I recall reading “Myra Breckinridge” when I was barely 16, and being more than a little freaked out by it. The transsexual woman as insane, murderous rapist is an old and absurd storyline, particularly with the ending that has Myra "recovering" from her insanity to return to life as Myron. I can now understand why Gore Vidal might chose to use this as the core of his satire.
But at age 16, the thought that this was a satire didn’t remove the thought, the fears really, that if I were somehow able to come out and live as myself, would I somehow risk becoming the insane and dangerous person that Myra became? The thing about these fictional characters is that if we don’t have a reference, if there is not a real world contrast we experience to point out the absurd bits in the character, that we may accept far more of the character as being ‘real’ than we should.
When I was eventually caught and put into treatment to correct my errant behavior of being an unacceptable human, a young person with an obviously feminine gender identity against assigned sex, this novel played a part in my eventual cooperation with treatment. I believed what I was told about my existence being a perversion, and I feared becoming another “Myra.” This cost me dearly, and I believe led to considerable harm to others once I thought I was “cured” and tried to live in a male role for decades.
I’m better now.
I bring this up because the film “Disclosure”, now on Netflix, chronicles Hollywood's profoundly disturbing portrayals of transgender persons and their relationships with others. These portrayals are interleaved with commentary of the impact of visibility, and the persistent myths and mockery in the way that visibility is portrayed.
In television and film, transgender persons are the sex workers, the murder victims, the patients ironically dying of some disease associated with their assigned sex at birth. Transgender women are the ones portrayed by a cisgender male actor, inducing vomiting in their dates on disclosure, perhaps before being murdered or beaten, perhaps being publicly humiliated.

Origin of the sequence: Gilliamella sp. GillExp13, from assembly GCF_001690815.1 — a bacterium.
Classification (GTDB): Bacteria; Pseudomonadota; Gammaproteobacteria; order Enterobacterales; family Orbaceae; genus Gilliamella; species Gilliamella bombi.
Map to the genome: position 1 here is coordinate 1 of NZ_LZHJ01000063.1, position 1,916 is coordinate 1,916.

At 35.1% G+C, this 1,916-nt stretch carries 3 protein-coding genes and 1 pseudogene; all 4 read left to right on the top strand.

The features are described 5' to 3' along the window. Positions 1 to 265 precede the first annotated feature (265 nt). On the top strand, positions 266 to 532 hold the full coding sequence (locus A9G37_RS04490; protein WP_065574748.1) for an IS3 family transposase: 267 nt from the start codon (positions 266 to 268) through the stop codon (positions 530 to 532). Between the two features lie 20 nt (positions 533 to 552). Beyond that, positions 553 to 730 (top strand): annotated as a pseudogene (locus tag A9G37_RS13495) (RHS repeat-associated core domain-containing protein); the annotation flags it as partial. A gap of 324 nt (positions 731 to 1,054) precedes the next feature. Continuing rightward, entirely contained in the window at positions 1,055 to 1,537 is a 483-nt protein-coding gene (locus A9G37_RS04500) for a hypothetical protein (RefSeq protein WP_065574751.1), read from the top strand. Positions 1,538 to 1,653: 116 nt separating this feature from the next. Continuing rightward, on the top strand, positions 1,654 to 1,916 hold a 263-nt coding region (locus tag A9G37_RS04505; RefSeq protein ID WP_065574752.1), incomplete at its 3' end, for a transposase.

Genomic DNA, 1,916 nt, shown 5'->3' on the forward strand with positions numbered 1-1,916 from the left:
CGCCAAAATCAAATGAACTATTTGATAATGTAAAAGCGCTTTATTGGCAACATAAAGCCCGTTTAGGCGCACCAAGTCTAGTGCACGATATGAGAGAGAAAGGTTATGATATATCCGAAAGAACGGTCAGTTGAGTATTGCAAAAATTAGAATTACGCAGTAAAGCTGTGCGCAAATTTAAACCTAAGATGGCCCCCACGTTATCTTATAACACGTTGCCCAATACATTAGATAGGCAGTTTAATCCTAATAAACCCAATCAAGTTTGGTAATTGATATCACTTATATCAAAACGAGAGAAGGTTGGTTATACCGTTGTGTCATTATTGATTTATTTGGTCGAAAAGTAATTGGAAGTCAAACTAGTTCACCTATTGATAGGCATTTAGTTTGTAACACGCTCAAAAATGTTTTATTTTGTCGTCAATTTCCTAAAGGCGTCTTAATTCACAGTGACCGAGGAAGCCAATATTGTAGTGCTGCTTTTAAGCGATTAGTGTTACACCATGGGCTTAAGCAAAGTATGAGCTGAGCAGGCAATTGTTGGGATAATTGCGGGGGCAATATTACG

“Disclosure” brings all this to the table. Actors and producers are interviewed, along with behind-the-scenes folks, the writers, the historian, the folks working with real world issues every day, to comment on the tremendous difference between the on-screen portrayals, the real history, and the real experiences of everyday life.
In this film, we see the connections from the history of media portrayals to the construction of bigotry, centered on the myth of the transgender deceit trope, existence as a ‘trick.’ We see the reactions of physical revulsion to trans bodies that are considered to be comedy. We also see the grace and dignity, the forbearance displayed by transgender people in the face of the indignities foisted upon them in the media and real life.
Producer Janet Cox does explain that even the most misguided portrayals can provide a starting point for dialogue to improve the understanding of others, and offers hope that the future may not be as ugly as the past.
This is a positive, if difficult film. I strongly recommend it for those why would like to consider themselves as allies, and a useful tool and reminder for those transgender folks who are out, strong and secure in their identities, and interested in the issues involved.
I would proceed with caution in viewing this film for someone young, or someone not out or perhaps early in coming out, without guidance to help in better understanding the information presented and the unrealistic nature of the various media tropes presented. I mention this because of my own early experience with these tropes and the poor choices that this influenced.